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Four Arrested in Catalytic Converter Theft
By Jorge Casuso
December 9, 2022 -- Four suspects were arrested for grand theft early Friday morning after stealing a catalytic converter from a Prius parked in the Pico Neighborhood.
Officers responded to a radio call around 2:10 a.m. reporting the theft on the 2200 block of 22nd street near Virginia Avenue Park, police said.
"The 911 caller reported that several subjects had just removed the catalytic converter from his sister’s 2010 Prius," said Lt. Erika Aklufi.
Within minutes, police spotted the suspects -- who fled in a dark blue Honda Accord and a dark green or grey Dodge Charger -- "driving in a convoy" on Oak Street, Aklufi said.
Officers stopped the vehicles and detained the occupants without incident, she said.
"The reporting party was able to positively identify the Honda as having been involved in the commission of the theft."
Police searched the Honda -- which was occupied by Jose Izguerra Duarte, 23, of Long Beach and Michael Pedraja, 19, of Los Angeles -- and found four catalytic converters from Prius vehicles.
They also found tools commonly used in catalytic converter thefts --
In addition, officers found a replica handgun on the passenger side floorboard, Aklufi said.
Inside the Charger -- which was driven by Jasenda Argueta, 21, of Gardena with Victor Duarte Macias, 19, of Antioch in the passenger seat -- officers found a Milwaukee power tool battery and the handle to a floor jack.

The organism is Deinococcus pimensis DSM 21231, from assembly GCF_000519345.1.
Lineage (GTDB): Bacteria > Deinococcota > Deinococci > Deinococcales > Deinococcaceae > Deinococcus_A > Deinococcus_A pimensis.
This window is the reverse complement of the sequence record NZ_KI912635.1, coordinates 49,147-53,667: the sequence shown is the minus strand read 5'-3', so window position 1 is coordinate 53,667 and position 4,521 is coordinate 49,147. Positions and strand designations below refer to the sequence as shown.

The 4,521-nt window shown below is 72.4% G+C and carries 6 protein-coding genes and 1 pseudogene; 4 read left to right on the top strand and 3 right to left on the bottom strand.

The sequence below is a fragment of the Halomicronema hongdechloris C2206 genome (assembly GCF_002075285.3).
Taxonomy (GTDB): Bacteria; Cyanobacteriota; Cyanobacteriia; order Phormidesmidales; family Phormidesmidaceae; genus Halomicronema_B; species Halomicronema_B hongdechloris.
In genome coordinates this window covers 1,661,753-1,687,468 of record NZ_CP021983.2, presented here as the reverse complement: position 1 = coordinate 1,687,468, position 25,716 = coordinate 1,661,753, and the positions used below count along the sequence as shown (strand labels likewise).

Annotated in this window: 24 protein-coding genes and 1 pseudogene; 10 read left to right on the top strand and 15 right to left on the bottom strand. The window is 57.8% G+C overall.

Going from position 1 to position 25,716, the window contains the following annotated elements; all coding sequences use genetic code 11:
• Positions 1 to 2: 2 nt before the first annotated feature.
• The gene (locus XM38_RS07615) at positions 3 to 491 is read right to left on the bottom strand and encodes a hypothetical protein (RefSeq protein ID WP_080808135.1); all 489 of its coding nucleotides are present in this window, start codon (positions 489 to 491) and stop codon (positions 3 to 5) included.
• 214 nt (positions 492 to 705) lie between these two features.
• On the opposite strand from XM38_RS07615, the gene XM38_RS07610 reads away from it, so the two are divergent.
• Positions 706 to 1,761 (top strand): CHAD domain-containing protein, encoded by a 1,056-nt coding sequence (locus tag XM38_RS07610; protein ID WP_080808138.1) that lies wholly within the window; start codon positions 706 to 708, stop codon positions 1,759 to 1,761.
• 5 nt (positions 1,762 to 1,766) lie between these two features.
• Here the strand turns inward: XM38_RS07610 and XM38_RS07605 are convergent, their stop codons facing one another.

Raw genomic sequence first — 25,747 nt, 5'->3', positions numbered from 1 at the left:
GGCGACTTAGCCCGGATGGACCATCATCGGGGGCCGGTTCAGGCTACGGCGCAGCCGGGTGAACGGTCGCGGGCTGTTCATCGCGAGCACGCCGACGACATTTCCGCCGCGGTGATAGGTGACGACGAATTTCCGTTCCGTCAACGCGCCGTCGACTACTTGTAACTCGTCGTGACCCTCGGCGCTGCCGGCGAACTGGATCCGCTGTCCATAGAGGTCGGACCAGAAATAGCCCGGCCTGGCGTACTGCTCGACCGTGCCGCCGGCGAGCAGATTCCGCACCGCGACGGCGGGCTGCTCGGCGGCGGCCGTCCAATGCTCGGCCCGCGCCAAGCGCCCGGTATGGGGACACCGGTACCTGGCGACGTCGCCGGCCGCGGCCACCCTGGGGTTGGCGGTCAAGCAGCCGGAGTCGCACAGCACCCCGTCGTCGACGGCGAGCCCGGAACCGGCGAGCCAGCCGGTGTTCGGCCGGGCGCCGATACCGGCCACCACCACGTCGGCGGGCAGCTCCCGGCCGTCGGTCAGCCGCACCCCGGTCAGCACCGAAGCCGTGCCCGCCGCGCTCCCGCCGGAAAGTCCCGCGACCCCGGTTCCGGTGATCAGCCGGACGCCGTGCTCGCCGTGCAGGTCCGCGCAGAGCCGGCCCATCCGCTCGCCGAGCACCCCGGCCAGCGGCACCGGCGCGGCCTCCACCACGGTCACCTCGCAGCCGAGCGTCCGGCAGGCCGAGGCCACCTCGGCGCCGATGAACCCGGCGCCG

All four suspects were booked into the Santa Monica Jail for Grand Theft, police said. Argueta was also booked for a Health & Safety Code violation for drug possession.
Over the past five years, catalytic converter thefts have driven a surge in the theft of auto parts in Santa Monica, police said.
The devices -- which convert toxic gases into less toxic pollutants -- contain platinum and other precious metals that are highly sought by scrap metal dealers.
Thieves can make anywhere from $25 to $300 for a standard catalytic converter and as much as $1,400 from hybrid vehicles, which require the use of more precious metals, according to experts.
Using a battery operated power saw, a thief can cut out a catalytic converter from under a vehicle within minutes, police officials said.
According to a report published in Carfax this summer, the Toyota Prius was the most targeted car in the western states for catalytic converter theft, including California.
Anyone with more information about Friday's theft or the suspects involved should call Detective Jauregui at 310-458-8944, the Criminal Investigations Division at 310-458-8451, or the Santa Monica Police Department’s Watch Commander (24 hours) at 310-458-8426.
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